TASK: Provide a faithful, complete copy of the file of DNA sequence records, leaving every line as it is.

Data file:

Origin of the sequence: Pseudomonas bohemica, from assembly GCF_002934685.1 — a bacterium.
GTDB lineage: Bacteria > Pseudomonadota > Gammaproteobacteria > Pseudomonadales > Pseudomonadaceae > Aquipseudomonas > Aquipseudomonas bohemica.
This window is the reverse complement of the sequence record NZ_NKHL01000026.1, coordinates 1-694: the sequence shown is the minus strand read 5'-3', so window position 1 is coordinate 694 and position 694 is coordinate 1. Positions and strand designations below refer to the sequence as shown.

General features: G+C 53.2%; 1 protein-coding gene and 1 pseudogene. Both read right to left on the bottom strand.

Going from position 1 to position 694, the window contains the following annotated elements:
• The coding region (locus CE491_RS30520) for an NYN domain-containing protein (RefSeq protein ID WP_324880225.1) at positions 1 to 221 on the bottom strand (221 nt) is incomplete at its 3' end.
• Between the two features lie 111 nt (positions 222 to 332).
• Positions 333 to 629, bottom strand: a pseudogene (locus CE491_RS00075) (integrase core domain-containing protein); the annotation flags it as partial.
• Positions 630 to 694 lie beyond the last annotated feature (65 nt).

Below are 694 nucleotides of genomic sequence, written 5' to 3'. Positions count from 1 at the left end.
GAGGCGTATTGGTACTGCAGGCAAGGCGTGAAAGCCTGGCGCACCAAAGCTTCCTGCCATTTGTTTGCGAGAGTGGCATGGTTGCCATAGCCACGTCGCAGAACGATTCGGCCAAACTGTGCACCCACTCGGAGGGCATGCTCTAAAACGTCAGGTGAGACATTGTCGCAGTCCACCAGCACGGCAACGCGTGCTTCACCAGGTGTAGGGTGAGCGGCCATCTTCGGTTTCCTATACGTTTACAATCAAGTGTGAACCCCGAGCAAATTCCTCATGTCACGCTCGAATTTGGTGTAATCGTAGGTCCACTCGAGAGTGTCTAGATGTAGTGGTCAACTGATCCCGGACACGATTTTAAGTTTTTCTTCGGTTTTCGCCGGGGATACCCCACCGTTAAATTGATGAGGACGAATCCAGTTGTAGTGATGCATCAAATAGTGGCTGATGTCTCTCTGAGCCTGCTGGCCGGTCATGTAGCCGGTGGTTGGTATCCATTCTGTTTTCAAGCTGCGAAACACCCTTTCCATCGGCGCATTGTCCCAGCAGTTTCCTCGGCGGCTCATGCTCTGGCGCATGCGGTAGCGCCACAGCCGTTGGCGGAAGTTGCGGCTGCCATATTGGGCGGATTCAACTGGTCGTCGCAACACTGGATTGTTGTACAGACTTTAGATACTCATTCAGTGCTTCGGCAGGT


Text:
Origin of the sequence: Pseudomonas bohemica, from assembly GCF_002934685.1 — a bacterium.
GTDB lineage: Bacteria > Pseudomonadota > Gammaproteobacteria > Pseudomonadales > Pseudomonadaceae > Aquipseudomonas > Aquipseudomonas bohemica.
This window is the reverse complement of the sequence record NZ_NKHL01000026.1, coordinates 1-694: the sequence shown is the minus strand read 5'-3', so window position 1 is coordinate 694 and position 694 is coordinate 1. Positions and strand designations below refer to the sequence as shown.

General features: G+C 53.2%; 1 protein-coding gene and 1 pseudogene. Both read right to left on the bottom strand.

Going from position 1 to position 694, the window contains the following annotated elements:
• The coding region (locus CE491_RS30520) for an NYN domain-containing protein (RefSeq protein ID WP_324880225.1) at positions 1 to 221 on the bottom strand (221 nt) is incomplete at its 3' end.
• Between the two features lie 111 nt (positions 222 to 332).
• Positions 333 to 629, bottom strand: a pseudogene (locus CE491_RS00075) (integrase core domain-containing protein); the annotation flags it as partial.
• Positions 630 to 694 lie beyond the last annotated feature (65 nt).

Below are 694 nucleotides of genomic sequence, written 5' to 3'. Positions count from 1 at the left end.
GAGGCGTATTGGTACTGCAGGCAAGGCGTGAAAGCCTGGCGCACCAAAGCTTCCTGCCATTTGTTTGCGAGAGTGGCATGGTTGCCATAGCCACGTCGCAGAACGATTCGGCCAAACTGTGCACCCACTCGGAGGGCATGCTCTAAAACGTCAGGTGAGACATTGTCGCAGTCCACCAGCACGGCAACGCGTGCTTCACCAGGTGTAGGGTGAGCGGCCATCTTCGGTTTCCTATACGTTTACAATCAAGTGTGAACCCCGAGCAAATTCCTCATGTCACGCTCGAATTTGGTGTAATCGTAGGTCCACTCGAGAGTGTCTAGATGTAGTGGTCAACTGATCCCGGACACGATTTTAAGTTTTTCTTCGGTTTTCGCCGGGGATACCCCACCGTTAAATTGATGAGGACGAATCCAGTTGTAGTGATGCATCAAATAGTGGCTGATGTCTCTCTGAGCCTGCTGGCCGGTCATGTAGCCGGTGGTTGGTATCCATTCTGTTTTCAAGCTGCGAAACACCCTTTCCATCGGCGCATTGTCCCAGCAGTTTCCTCGGCGGCTCATGCTCTGGCGCATGCGGTAGCGCCACAGCCGTTGGCGGAAGTTGCGGCTGCCATATTGGGCGGATTCAACTGGTCGTCGCAACACTGGATTGTTGTACAGACTTTAGATACTCATTCAGTGCTTCGGCAGGT